What about breakdowns? Do you have any strategies you can let us in on?
“If I’m making breakdowns, I put everything into mono, and the moment you come into the drop, I put everything back into stereo again. You feel confined, and then, ‘Hey!’… but nothing happened! When you move from mono to stereo, the sounds become a little bit louder. With Bitwig, you can set up a macro, so when I push the knob up, the volume goes down, the sound monos, the low end filters, the high end gets saturated, and you only have to automate one knob to put it back again. When you start playing live, you have only two hands, so you need to have as many controls as possible under one control.
“I use FabFilter Saturn a lot - it’s my favourite plugin. With the multiband overdrive, you can filter it, boost it, stereoscape everything - it’s awesome. I use it when I record the modular, which is monophonic. I split out the high part, and a certain frequency I put left and the other frequency I put right.
“I like to build up thick layers of sound, and have them sidechained - or even reverse sidechained - from the hi-hats, so they’re only audible when the hi-hat is there. When that one hi-hat comes up, the texture comes out and it’ll give a little bit of reverb - there’s a continuous organic flow going on, without knowing what it is. It’s so short, but it’s always kind of different, like random noise… but it gives it that edge.”
If you love the randomness and chaos of the modular, you must get a kick out of recording your own ‘found sounds’ too…
“In front of my house, there’s this escalator to the tram, and I have a little tablet, it runs on Windows 10, a touchscreen thing. I put a USB microphone on it, go outside and record it, it’s amazing sound - stereo as well. ‘What’s this rhythm? I need it!’ You bring it inside and it works - you gate it a little bit, gate the noises out, and there’s a rhythm coming out, which you’d never think of, because it’s so random but so in-time. Perfect! You use that on top of anything else, you don’t need much anymore. Endless groovin’.
“It all happens so fast that I sometimes don’t even believe that it’s working… but it is. You need to let go - things nowadays can go very fast. I use Maschine a lot to quickly make a groove, and build from there.”
You were talking about stereo tricks, but there’s also mono to think about…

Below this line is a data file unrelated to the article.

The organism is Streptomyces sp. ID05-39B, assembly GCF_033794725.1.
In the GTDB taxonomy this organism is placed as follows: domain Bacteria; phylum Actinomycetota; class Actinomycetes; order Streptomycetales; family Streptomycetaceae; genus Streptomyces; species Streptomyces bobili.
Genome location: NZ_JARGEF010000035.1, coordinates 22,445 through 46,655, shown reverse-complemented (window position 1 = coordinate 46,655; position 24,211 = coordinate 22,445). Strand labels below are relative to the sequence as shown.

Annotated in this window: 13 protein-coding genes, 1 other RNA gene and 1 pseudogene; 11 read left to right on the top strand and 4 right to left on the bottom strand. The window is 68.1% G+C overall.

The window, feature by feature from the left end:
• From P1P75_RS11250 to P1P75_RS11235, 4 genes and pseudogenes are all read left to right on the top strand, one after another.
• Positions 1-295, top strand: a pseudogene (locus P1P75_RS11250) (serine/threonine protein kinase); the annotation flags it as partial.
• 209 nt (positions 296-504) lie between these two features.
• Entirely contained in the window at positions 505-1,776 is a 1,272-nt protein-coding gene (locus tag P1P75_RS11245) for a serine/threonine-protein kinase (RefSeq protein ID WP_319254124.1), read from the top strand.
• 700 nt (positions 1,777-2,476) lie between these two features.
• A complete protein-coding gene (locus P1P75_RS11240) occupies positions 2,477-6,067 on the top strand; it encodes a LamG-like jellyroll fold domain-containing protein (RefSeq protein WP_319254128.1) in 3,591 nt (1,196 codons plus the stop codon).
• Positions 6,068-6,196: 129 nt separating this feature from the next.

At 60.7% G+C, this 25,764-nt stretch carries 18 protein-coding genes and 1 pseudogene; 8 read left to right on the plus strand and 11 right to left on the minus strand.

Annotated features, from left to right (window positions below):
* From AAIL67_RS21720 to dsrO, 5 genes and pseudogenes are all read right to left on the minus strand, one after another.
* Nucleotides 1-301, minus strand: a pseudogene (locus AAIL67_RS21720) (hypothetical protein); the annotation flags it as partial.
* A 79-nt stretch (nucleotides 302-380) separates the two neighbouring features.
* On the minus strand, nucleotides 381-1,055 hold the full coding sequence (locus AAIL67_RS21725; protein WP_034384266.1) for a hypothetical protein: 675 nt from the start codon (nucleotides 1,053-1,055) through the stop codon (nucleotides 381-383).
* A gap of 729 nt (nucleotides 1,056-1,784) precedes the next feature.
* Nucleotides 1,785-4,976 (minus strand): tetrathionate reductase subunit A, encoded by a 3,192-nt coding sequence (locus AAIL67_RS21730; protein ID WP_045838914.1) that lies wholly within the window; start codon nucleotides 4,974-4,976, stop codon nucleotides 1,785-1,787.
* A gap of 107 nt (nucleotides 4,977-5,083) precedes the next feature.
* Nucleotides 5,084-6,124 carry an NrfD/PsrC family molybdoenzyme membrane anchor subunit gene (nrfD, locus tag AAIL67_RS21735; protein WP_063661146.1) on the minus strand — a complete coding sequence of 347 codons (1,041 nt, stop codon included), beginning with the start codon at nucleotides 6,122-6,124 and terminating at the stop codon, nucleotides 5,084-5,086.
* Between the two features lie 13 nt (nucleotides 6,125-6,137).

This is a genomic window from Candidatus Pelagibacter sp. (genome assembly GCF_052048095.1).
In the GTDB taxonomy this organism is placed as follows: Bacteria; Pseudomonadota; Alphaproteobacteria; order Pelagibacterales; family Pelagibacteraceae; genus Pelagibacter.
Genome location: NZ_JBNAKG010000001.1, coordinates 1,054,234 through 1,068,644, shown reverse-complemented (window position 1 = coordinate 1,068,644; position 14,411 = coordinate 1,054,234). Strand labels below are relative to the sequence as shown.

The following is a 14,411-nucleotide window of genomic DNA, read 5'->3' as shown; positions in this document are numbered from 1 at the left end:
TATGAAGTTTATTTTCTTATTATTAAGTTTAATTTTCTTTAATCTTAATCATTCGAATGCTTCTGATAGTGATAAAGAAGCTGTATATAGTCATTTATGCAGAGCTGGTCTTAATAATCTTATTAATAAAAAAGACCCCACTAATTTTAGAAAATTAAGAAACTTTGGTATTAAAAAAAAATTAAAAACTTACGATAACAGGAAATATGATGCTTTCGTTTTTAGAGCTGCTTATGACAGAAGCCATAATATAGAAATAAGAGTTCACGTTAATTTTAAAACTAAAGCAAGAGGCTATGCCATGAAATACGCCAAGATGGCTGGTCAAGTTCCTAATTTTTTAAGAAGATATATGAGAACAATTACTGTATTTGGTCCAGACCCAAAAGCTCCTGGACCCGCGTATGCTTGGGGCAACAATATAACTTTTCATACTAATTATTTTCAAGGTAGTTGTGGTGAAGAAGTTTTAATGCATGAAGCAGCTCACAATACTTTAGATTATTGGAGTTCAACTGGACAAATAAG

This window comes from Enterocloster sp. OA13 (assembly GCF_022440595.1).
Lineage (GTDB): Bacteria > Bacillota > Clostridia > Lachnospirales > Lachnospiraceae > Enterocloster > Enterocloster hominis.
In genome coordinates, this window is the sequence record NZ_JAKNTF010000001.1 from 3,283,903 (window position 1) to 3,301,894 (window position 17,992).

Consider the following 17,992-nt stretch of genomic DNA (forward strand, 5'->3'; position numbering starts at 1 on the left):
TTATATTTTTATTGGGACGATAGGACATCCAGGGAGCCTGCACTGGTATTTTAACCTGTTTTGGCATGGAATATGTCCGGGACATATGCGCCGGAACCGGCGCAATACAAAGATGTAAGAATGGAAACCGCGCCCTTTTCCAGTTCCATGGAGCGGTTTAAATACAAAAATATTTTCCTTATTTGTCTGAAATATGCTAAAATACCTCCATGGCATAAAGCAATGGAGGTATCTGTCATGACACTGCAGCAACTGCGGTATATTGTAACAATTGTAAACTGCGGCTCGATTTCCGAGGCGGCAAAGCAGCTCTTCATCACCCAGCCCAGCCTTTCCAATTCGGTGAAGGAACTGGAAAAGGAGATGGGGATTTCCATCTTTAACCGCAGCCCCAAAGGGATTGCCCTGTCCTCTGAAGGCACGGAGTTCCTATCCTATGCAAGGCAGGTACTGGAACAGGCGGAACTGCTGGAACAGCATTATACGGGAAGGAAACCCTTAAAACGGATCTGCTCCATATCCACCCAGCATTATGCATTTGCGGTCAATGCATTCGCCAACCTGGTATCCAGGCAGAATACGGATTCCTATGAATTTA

“I sacrifice the low end. When I make a track, I cut everything below 80Hz from the side signal, to mono everything below that point. Before I send the premaster out, I check the whole track in mono. Will the reverbs still be alive? Do frequencies disappear? Then I will A/B between those two settings and tweak the overall mix balance.”
And if it’s not working in mono?
“Then you need to work with the frequencies - too many frequencies at the same spot, and when it turns mono, they push the reverbs out, and the dry sounds will be more upfront. I EQ the reverb, give it less high or more mid, so it’s right below the sound and pushing it out. Then I boost it wherever there’s still room in the spectrum. And the thing is, when you bring that sound back out to stereo, you realise that it’s also much better in stereo! You fill up the holes.
“It’s mainly just an energy that you’re bringing out. The tracks that are most straightforward will work best on every system. This is the most important thing - that you can control your sound within the most common sound system possible. If you keep your track dry, with not too many reverbs, just a little, then that’s usually enough. Keep it as dry as possible. Shitloads of reverb doesn’t really work, in my experience - it’ll fill up the room with mud.
“I used to have the Kurzweil K2600 - a modelling system of a digital environment, and at the same time it was a sampler-based synth with saw wave, sine wave, etc. For a lot of the presets in that, the synth sound was panned to the left and the reverb to the right. I kept it this way, and it always worked for me… so everything I’m doing now is based on what I was doing with that K2600!”
Are you at the point where you can finish something in the studio and you know it’ll work live, or is it a matter of trial and error?
“Most times I know it’ll work, but sometimes it doesn’t! Because you’ve been into this track for a while, you start to get used to certain things, and start to hear things that aren’t actually there. Sometimes the balance is just not right - it’s too much for people to comprehend, too many things evolving, and you can only hear that when it’s loud in a club, because the sound comes towards you in such a different way that sometimes very minimalistic tracks sound completely full. Usually after playing live, I come home and actually delete most of the stuff! Cutting things out because you don’t need them… because of the loudness.”
These days we can do everything, so we often feel we have to…
“Yes! So much is possible. You can’t stop thinking, ‘There could be more’, so you overproduce. The key is to do it fast, finish it fast, try it out, come back, finished, done. Some tracks, you just know there’s something there, you just want to make it perfect, like Maximaal [Secret Cinema and Egbert] - I think we worked on it for two years.
“It was already there, already working, but I thought there was just a little bit more we could squeeze out of it. Sometimes it can be good to take your time, because when you know there’s something more in there.”
How do you not get bored of it over two whole years?
“It always worked. The crowd always responded very well to it, but I just felt there was something missing. I kept playing it out. And then there was finally this one moment of, ‘This is what i’m going to do’. I didn’t really ‘work at it’, I just let it be and waited for the moment to come, and luckily I was behind the computer when it did.
“When you’re working on your passion, it’ll always be with you. The music that you make, the ideas you have. Sometimes it makes you wake up in the middle of the night shouting ‘This is it!’.”
2016 is a monumental year for Secret Cinema, marking 25 Years in Music. To celebrate this milestone, a limited edition box set, Silver, has been released, containing three exclusive new vinyls, a full length documentary and a customized USB stick with his complete discography.